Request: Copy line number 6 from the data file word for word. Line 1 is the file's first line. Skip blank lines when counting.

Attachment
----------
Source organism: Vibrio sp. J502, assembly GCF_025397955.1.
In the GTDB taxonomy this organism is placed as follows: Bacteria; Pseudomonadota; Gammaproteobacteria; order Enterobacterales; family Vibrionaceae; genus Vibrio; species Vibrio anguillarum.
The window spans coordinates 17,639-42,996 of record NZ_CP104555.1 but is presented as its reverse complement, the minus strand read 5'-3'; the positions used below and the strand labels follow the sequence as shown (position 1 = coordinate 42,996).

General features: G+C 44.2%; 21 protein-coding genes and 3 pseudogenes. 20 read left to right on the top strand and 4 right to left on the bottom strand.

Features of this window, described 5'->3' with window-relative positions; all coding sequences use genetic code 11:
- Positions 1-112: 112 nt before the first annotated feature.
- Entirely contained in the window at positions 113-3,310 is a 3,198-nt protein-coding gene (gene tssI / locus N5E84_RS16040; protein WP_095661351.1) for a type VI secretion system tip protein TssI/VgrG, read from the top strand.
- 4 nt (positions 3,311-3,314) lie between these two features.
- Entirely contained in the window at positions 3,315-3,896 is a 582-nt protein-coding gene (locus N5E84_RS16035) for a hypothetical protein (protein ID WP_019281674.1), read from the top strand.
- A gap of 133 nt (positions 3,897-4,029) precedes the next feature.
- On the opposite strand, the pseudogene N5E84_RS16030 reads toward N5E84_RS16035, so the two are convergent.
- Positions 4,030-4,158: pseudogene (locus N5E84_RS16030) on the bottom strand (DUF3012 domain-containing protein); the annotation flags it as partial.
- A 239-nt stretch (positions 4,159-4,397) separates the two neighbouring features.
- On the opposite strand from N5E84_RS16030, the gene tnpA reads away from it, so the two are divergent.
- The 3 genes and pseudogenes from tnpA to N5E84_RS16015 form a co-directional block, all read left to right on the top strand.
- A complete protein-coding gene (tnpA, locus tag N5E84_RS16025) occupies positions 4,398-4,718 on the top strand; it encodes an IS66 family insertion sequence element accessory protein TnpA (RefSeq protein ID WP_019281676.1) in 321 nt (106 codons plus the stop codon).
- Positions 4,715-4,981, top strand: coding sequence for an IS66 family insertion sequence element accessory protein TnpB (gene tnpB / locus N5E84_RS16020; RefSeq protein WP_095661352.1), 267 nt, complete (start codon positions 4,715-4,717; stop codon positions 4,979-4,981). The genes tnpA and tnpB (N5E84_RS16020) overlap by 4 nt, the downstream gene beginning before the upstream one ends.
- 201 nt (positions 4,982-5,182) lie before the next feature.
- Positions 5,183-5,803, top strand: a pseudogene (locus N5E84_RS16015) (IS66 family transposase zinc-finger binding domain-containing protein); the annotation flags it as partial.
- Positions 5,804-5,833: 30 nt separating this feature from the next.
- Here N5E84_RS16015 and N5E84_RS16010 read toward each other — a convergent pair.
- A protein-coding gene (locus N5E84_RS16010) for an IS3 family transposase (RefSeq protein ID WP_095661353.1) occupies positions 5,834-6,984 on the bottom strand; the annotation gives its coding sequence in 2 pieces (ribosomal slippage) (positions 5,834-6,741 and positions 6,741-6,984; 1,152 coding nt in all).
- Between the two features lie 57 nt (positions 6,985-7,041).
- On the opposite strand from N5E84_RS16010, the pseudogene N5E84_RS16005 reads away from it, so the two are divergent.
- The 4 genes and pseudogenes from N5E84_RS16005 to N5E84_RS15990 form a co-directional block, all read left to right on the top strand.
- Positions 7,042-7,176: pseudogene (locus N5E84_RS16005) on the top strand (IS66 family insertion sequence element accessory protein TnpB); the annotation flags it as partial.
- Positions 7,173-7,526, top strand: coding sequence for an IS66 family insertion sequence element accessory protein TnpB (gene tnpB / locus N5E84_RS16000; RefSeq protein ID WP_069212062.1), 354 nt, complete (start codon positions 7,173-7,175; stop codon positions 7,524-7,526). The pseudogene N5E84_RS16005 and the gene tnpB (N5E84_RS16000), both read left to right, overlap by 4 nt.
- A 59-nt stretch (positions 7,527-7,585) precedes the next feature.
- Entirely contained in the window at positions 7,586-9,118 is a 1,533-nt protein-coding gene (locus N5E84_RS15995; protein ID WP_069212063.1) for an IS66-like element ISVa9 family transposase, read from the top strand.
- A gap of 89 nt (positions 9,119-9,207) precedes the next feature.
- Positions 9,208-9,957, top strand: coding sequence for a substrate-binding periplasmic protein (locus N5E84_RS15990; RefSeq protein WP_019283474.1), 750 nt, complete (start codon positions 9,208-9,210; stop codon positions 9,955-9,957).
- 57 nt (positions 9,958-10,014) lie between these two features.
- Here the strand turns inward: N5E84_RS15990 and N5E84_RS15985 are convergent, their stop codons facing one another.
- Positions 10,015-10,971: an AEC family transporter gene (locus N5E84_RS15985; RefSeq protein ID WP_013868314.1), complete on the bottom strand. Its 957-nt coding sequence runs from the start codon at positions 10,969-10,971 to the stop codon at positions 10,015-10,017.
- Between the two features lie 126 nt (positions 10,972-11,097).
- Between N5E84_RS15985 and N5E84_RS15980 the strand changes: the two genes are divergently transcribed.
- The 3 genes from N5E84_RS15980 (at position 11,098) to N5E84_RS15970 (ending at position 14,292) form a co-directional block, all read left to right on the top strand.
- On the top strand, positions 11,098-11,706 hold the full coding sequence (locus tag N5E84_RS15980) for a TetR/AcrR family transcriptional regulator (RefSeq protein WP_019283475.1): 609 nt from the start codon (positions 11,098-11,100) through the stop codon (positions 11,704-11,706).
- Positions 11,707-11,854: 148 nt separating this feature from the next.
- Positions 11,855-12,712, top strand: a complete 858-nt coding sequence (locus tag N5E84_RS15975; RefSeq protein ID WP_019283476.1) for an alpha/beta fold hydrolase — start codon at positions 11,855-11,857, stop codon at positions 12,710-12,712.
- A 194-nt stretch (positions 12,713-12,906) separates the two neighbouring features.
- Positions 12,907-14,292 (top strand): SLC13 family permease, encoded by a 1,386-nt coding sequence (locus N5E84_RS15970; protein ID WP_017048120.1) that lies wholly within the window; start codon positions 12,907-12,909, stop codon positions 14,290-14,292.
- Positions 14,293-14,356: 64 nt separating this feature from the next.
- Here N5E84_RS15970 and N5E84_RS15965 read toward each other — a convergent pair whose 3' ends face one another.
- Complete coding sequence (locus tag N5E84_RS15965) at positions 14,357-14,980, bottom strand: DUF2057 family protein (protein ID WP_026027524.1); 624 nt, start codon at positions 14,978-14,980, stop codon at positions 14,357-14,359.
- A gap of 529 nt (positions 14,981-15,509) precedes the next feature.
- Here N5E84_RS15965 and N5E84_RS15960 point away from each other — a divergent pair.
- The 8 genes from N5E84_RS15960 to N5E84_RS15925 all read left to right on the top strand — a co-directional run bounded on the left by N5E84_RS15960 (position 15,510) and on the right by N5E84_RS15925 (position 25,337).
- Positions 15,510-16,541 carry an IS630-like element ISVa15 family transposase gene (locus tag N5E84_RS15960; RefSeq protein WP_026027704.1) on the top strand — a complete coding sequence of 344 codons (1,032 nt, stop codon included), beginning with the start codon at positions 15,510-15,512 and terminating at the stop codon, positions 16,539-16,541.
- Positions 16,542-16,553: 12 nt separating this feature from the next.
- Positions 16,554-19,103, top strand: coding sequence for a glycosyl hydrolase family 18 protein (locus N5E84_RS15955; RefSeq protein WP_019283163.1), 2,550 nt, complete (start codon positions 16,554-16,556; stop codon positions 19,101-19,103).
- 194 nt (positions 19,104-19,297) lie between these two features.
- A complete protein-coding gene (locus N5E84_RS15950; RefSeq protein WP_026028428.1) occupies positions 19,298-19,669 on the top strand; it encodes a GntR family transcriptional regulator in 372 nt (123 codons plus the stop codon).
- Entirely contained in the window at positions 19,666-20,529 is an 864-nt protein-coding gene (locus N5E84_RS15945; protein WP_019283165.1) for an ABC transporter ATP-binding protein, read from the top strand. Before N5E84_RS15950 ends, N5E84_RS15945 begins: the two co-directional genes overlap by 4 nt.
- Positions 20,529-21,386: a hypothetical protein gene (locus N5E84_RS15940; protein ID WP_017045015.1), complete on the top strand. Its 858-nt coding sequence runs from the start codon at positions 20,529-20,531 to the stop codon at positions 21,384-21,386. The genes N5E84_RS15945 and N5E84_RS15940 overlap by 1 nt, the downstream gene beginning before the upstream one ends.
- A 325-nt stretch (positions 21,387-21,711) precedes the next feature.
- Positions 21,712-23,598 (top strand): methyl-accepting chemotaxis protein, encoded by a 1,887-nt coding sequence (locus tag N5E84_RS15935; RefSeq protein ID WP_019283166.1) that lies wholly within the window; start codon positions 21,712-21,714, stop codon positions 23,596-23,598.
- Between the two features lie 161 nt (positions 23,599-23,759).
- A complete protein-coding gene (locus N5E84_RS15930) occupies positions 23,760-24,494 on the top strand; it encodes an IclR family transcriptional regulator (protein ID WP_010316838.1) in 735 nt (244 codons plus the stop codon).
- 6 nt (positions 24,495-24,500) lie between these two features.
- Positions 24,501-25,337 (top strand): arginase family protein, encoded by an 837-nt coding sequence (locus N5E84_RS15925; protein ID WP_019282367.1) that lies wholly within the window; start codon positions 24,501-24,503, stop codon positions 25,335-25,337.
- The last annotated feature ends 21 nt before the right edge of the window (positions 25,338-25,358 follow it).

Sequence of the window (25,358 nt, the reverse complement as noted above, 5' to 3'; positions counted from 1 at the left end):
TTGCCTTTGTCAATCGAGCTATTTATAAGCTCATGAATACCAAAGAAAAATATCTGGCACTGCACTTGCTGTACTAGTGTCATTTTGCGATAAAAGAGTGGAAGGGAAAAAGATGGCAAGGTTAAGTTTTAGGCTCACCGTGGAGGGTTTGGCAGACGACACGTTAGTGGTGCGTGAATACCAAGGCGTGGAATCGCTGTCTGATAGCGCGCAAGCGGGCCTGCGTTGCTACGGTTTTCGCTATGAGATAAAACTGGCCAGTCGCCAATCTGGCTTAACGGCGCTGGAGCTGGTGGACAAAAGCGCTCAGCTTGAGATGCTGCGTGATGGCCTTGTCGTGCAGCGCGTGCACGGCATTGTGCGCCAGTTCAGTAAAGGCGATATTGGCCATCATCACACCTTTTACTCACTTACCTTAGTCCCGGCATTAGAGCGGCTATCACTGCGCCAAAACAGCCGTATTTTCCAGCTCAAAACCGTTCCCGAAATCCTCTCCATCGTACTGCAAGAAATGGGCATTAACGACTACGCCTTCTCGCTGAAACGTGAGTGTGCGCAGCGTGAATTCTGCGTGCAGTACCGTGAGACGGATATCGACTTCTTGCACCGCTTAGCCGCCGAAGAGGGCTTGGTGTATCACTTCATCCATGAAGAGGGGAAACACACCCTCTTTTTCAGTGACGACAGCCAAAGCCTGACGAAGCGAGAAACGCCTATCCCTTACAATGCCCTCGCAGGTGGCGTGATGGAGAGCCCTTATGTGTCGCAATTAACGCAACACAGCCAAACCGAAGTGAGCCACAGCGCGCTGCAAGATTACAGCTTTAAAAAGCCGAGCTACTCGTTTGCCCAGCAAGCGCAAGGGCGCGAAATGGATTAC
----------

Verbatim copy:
- Positions 1-112: 112 nt before the first annotated feature.